Born in Colorado and with roots in Kentucky, Barrett Myers has been writing and performing music since a fateful road trip one spring day in 2008. Lately he’s been seen entertaining the crowds at Adelino’s Old World Kitchen on Monday evenings, and at various coffee shops and open mic nights around the Lafayette area.
Myers has released his album, “The Coming And The Leaving,” and it’s here that you discover he is one of the rare artists that still seem to be able to really paint a picture in your mind. And I mean clear vivid images. This is a wonderful album with music that is mellow and romantic, and in general, just enjoyable. What I like best about this music is that it can be all of those things without being sappy, boring or repetitive. Myers has a wonderful laid-back style and his voice is a pleasure to listen to.
What we get here is a collection of lovely acoustic driven, almost folk songs with a very relaxing, mellow sound that just makes you want to smile and hug whoever happens to be nearby. This melodic blend of great guitar music and soothing vocal lyrics has such a sweet and smart vibe to it, every time I hear it I love it more. Myers has no need to be too commercial or controversial – his music simply makes you feel good with great melodies and touching lyrics.
Myers has developed a formula for an easy-on-the-ear song, which involves an acoustic guitar strummed at a medium pace, backed by light drums and a basic bass line, all behind his slow and relaxed crooning. And that is a rare commodity these days. Think about it…just a guy and his guitar singing about life and love, and he keeps rolling from beginning to end, super creative, with no low points.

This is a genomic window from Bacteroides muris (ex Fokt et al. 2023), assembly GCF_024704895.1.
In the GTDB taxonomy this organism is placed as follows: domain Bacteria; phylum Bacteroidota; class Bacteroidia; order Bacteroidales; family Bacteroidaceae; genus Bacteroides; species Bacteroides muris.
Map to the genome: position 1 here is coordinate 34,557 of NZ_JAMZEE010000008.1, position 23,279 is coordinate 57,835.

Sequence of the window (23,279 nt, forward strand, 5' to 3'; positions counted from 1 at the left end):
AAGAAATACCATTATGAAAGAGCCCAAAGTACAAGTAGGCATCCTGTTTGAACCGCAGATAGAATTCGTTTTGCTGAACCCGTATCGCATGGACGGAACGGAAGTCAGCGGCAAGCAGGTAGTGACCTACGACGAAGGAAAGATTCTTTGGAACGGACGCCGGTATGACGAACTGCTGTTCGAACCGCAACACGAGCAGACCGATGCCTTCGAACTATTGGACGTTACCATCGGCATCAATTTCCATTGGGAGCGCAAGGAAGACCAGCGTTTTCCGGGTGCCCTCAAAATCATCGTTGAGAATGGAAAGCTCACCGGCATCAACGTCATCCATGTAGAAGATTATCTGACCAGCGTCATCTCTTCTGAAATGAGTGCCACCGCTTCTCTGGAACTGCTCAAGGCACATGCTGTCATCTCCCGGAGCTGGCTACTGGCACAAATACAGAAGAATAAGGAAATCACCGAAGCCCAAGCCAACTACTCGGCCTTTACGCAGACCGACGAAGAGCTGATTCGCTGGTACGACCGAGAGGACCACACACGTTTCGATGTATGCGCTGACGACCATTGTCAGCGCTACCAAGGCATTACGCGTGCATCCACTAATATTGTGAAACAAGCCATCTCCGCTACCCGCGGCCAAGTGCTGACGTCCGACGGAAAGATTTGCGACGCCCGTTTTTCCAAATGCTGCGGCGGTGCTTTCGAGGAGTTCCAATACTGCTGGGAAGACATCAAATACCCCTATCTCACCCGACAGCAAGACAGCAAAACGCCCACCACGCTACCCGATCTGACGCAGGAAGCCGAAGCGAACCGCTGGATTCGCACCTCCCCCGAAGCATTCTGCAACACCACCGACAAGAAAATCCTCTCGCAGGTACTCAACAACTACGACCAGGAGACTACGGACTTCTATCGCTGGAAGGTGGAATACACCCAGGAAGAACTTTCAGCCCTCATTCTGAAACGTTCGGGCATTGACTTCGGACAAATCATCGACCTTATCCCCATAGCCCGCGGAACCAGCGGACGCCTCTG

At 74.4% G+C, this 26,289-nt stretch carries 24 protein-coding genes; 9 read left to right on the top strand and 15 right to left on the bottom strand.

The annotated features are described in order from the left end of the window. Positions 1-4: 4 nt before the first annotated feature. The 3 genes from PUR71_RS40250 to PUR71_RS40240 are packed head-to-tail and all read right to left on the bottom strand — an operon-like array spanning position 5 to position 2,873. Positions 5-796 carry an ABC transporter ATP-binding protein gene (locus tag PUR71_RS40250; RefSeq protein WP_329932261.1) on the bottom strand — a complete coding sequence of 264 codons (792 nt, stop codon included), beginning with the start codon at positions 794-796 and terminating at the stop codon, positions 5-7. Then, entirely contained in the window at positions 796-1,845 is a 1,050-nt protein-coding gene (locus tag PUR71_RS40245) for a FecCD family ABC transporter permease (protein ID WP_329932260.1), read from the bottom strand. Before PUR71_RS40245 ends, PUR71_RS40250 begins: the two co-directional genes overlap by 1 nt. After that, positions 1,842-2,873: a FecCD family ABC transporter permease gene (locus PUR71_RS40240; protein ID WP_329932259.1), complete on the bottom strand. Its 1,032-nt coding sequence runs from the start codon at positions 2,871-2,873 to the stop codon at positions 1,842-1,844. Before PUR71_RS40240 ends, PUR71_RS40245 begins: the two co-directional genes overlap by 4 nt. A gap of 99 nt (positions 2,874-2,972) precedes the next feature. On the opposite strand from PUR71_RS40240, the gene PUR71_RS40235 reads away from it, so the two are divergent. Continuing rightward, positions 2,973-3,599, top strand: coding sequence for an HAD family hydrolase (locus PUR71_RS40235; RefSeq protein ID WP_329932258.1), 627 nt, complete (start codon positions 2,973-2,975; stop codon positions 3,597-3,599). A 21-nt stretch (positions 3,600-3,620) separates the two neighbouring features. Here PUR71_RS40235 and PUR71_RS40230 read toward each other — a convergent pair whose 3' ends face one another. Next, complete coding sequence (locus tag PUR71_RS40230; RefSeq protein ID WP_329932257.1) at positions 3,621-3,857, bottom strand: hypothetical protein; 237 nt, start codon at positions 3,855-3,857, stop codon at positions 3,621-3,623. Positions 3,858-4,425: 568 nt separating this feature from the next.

Simply put, “The Coming And The Leaving,” is very enjoyable indeed. I was actually not familiar with Barrett Myers previously, but I appreciated every single track and have listened to this album a couple of times over already. The music is poetic, soft, acoustic, and folksy. Somewhere in-between Jackson Browne, James Taylor, and early Bob Dylan. I particularly recommend listening to “Boxes,” “Portland,” and the real standout ballad, “Wind.”
I had to get my own copy, and I’m going to check out for any previous releases by Barrett Myers too! You’d better do the same, if you’ve been searching for great melodies and stories of life, all woven into song.
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